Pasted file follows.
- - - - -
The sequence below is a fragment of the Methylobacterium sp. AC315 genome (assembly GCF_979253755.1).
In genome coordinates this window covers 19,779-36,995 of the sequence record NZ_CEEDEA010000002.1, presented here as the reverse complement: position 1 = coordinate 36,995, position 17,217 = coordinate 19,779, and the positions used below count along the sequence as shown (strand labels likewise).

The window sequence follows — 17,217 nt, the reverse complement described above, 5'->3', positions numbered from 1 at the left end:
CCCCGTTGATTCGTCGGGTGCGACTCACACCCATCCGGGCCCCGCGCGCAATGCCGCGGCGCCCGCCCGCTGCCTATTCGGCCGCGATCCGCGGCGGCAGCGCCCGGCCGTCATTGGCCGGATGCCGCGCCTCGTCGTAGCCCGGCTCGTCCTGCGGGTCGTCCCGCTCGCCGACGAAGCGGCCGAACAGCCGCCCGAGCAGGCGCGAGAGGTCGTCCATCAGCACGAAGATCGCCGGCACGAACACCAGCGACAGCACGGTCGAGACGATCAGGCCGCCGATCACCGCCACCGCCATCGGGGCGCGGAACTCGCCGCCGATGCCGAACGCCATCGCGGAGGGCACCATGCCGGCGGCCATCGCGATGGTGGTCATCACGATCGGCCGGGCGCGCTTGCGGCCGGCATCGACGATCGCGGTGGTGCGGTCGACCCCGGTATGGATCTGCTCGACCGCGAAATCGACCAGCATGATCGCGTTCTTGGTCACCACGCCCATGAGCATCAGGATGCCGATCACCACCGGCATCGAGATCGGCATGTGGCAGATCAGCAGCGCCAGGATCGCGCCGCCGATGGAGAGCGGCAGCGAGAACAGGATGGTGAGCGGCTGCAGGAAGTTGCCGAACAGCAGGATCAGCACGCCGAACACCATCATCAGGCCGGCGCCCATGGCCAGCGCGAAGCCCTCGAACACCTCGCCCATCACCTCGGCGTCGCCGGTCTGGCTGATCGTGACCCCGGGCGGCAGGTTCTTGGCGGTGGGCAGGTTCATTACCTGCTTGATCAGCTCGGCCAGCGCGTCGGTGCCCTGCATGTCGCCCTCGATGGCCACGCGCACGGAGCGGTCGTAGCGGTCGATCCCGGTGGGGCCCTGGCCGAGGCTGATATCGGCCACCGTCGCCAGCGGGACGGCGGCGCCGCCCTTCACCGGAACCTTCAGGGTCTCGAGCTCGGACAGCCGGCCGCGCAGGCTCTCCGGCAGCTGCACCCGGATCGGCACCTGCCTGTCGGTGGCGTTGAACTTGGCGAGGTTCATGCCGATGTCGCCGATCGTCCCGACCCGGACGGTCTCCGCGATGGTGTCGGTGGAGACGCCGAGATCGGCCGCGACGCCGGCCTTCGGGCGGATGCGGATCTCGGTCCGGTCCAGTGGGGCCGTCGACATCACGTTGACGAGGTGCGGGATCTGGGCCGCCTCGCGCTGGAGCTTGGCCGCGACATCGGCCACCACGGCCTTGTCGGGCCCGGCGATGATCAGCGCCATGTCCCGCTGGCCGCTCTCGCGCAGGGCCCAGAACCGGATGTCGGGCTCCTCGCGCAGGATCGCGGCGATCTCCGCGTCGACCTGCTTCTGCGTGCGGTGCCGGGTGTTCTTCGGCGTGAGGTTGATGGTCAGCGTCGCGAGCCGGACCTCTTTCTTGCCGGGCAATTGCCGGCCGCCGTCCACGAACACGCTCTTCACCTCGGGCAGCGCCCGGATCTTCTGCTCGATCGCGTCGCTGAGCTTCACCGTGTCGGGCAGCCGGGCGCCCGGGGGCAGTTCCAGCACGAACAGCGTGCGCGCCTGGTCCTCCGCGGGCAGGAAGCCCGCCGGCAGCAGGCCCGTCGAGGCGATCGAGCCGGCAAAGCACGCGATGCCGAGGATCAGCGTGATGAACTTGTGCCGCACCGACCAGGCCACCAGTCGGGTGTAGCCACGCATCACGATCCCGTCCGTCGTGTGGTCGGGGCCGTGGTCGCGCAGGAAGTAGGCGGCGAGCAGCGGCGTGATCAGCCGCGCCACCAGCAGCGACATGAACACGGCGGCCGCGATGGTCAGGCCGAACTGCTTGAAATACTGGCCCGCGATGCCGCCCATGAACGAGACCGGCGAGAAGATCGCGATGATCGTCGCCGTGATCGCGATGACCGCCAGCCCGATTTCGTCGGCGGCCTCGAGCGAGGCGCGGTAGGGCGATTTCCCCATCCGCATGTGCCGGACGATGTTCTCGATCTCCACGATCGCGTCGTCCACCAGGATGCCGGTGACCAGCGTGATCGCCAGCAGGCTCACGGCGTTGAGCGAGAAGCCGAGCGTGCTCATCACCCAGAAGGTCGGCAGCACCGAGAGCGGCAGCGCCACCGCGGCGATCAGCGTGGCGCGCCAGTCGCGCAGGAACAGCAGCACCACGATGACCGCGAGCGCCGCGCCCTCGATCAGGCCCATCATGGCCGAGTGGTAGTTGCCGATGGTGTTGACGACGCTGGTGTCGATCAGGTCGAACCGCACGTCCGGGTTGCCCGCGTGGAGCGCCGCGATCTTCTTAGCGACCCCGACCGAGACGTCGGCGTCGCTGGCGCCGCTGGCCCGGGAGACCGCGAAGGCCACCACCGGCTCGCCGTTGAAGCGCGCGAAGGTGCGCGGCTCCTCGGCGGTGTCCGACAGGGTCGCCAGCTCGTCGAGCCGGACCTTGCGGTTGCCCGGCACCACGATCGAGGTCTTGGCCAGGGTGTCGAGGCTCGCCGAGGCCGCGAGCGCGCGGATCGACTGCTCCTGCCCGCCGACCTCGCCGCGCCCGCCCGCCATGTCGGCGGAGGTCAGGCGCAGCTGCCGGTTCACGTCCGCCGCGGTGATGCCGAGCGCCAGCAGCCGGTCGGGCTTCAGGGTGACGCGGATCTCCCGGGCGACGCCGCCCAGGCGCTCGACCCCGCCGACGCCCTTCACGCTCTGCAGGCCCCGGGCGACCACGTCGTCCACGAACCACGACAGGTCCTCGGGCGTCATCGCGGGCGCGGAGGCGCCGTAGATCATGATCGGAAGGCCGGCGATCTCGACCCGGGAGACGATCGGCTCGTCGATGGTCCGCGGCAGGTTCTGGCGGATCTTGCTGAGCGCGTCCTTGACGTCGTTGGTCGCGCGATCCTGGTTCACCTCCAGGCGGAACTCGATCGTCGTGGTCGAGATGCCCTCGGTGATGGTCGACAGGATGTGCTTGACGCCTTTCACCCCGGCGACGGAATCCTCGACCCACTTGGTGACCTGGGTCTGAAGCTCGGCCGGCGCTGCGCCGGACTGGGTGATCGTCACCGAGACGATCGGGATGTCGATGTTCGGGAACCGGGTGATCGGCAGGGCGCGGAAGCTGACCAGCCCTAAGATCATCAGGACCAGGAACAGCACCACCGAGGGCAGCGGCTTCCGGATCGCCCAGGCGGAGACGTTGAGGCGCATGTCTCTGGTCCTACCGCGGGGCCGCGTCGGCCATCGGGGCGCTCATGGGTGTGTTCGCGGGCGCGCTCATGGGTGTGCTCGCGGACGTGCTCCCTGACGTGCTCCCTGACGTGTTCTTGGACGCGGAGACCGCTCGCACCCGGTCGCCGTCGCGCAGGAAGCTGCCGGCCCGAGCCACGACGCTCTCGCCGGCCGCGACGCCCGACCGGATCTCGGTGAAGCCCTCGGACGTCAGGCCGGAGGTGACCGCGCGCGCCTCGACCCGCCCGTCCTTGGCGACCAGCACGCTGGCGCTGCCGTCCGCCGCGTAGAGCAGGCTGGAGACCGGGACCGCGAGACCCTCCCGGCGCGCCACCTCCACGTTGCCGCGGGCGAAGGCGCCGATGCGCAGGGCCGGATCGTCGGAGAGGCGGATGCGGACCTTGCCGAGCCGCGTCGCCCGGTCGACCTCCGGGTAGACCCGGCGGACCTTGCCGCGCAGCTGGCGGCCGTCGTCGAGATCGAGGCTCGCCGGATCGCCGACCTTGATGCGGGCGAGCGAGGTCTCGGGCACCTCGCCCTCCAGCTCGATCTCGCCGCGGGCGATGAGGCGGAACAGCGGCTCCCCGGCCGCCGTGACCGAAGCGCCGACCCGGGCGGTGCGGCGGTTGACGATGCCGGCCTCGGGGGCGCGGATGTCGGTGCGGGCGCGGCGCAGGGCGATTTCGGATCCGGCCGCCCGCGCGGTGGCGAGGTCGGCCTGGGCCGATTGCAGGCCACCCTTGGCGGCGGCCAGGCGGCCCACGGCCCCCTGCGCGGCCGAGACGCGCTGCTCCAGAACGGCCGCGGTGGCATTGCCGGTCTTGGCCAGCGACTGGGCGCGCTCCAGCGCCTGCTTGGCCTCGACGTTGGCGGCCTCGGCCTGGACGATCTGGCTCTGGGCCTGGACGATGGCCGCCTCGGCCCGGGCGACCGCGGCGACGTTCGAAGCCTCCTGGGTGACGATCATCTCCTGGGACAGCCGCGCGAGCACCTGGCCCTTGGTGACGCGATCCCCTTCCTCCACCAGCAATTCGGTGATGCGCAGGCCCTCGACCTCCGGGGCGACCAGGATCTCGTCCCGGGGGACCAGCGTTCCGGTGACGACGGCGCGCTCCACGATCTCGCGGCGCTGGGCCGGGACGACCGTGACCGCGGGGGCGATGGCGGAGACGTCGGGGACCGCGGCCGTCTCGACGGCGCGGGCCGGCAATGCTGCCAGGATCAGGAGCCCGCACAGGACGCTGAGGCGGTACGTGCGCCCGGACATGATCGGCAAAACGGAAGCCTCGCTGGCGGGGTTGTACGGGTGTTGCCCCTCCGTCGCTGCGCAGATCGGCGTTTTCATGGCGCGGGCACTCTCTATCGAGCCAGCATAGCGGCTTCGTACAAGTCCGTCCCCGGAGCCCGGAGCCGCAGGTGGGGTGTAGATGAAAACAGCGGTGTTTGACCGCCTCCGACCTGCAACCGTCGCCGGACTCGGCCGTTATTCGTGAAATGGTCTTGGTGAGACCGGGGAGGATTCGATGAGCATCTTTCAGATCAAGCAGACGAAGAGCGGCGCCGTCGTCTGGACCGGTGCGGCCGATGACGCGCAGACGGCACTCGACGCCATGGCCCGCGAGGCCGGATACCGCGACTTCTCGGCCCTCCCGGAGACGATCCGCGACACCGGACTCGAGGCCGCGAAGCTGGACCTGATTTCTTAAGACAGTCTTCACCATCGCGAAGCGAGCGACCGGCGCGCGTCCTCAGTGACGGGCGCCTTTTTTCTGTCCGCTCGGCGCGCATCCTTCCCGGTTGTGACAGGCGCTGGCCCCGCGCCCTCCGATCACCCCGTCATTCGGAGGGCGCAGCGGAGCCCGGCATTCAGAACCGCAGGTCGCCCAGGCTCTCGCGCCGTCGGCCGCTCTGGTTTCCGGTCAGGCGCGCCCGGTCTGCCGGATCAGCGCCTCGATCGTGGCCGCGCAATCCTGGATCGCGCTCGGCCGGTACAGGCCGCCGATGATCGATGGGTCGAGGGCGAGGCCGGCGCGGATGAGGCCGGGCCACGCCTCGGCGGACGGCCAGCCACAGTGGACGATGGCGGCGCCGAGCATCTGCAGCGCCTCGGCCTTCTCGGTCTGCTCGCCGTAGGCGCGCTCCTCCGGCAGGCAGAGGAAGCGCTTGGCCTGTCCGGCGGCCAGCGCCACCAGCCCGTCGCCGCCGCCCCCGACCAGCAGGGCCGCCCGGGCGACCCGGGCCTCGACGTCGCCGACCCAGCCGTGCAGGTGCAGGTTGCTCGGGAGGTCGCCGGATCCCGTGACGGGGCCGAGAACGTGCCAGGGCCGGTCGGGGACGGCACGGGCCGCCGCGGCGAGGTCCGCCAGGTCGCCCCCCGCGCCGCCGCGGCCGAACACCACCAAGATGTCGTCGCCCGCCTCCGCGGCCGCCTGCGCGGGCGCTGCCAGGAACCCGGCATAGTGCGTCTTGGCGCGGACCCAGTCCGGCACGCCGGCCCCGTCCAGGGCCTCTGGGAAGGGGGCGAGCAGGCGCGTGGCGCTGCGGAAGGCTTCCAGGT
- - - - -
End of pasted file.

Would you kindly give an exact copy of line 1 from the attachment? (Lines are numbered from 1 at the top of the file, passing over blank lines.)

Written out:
The sequence below is a fragment of the Methylobacterium sp. AC315 genome (assembly GCF_979253755.1).